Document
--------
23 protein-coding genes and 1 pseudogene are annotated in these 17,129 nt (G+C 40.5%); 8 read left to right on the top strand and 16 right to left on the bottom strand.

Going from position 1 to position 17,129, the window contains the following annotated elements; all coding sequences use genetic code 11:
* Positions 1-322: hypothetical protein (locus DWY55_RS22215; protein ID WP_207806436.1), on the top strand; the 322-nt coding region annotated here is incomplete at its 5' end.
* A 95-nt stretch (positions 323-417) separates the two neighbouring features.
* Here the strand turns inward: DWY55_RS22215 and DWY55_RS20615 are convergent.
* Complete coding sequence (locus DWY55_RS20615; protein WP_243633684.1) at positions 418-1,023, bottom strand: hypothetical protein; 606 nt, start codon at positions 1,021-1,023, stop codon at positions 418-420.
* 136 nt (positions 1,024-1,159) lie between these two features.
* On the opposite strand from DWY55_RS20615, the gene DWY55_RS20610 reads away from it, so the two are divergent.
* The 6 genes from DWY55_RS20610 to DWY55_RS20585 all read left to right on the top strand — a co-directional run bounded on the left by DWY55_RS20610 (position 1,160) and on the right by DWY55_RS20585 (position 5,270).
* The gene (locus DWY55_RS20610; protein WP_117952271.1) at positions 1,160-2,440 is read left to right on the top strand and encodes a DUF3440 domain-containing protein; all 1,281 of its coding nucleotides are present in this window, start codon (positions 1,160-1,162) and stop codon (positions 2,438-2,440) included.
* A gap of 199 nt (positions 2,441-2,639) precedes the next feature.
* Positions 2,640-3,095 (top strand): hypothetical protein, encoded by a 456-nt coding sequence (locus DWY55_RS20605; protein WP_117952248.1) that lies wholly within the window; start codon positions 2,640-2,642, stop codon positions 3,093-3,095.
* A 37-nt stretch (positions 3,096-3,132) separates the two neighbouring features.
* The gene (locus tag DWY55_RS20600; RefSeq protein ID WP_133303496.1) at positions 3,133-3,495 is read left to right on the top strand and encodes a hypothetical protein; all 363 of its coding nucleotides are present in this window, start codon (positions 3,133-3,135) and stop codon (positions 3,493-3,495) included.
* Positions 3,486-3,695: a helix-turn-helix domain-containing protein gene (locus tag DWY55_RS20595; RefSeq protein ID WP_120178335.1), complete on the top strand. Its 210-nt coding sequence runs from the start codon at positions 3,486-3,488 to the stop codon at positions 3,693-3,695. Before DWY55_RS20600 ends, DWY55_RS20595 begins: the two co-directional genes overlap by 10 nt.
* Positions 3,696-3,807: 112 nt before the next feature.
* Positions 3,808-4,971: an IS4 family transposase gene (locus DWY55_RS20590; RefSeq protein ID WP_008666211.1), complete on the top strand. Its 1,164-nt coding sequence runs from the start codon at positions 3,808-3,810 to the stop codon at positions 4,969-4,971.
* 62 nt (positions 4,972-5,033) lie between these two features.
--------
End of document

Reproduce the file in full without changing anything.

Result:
23 protein-coding genes and 1 pseudogene are annotated in these 17,129 nt (G+C 40.5%); 8 read left to right on the top strand and 16 right to left on the bottom strand.

Going from position 1 to position 17,129, the window contains the following annotated elements; all coding sequences use genetic code 11:
* Positions 1-322: hypothetical protein (locus DWY55_RS22215; protein ID WP_207806436.1), on the top strand; the 322-nt coding region annotated here is incomplete at its 5' end.
* A 95-nt stretch (positions 323-417) separates the two neighbouring features.
* Here the strand turns inward: DWY55_RS22215 and DWY55_RS20615 are convergent.
* Complete coding sequence (locus DWY55_RS20615; protein WP_243633684.1) at positions 418-1,023, bottom strand: hypothetical protein; 606 nt, start codon at positions 1,021-1,023, stop codon at positions 418-420.
* 136 nt (positions 1,024-1,159) lie between these two features.
* On the opposite strand from DWY55_RS20615, the gene DWY55_RS20610 reads away from it, so the two are divergent.
* The 6 genes from DWY55_RS20610 to DWY55_RS20585 all read left to right on the top strand — a co-directional run bounded on the left by DWY55_RS20610 (position 1,160) and on the right by DWY55_RS20585 (position 5,270).
* The gene (locus DWY55_RS20610; protein WP_117952271.1) at positions 1,160-2,440 is read left to right on the top strand and encodes a DUF3440 domain-containing protein; all 1,281 of its coding nucleotides are present in this window, start codon (positions 1,160-1,162) and stop codon (positions 2,438-2,440) included.
* A gap of 199 nt (positions 2,441-2,639) precedes the next feature.
* Positions 2,640-3,095 (top strand): hypothetical protein, encoded by a 456-nt coding sequence (locus DWY55_RS20605; protein WP_117952248.1) that lies wholly within the window; start codon positions 2,640-2,642, stop codon positions 3,093-3,095.
* A 37-nt stretch (positions 3,096-3,132) separates the two neighbouring features.
* The gene (locus tag DWY55_RS20600; RefSeq protein ID WP_133303496.1) at positions 3,133-3,495 is read left to right on the top strand and encodes a hypothetical protein; all 363 of its coding nucleotides are present in this window, start codon (positions 3,133-3,135) and stop codon (positions 3,493-3,495) included.
* Positions 3,486-3,695: a helix-turn-helix domain-containing protein gene (locus tag DWY55_RS20595; RefSeq protein ID WP_120178335.1), complete on the top strand. Its 210-nt coding sequence runs from the start codon at positions 3,486-3,488 to the stop codon at positions 3,693-3,695. Before DWY55_RS20600 ends, DWY55_RS20595 begins: the two co-directional genes overlap by 10 nt.
* Positions 3,696-3,807: 112 nt before the next feature.
* Positions 3,808-4,971: an IS4 family transposase gene (locus DWY55_RS20590; RefSeq protein ID WP_008666211.1), complete on the top strand. Its 1,164-nt coding sequence runs from the start codon at positions 3,808-3,810 to the stop codon at positions 4,969-4,971.
* 62 nt (positions 4,972-5,033) lie between these two features.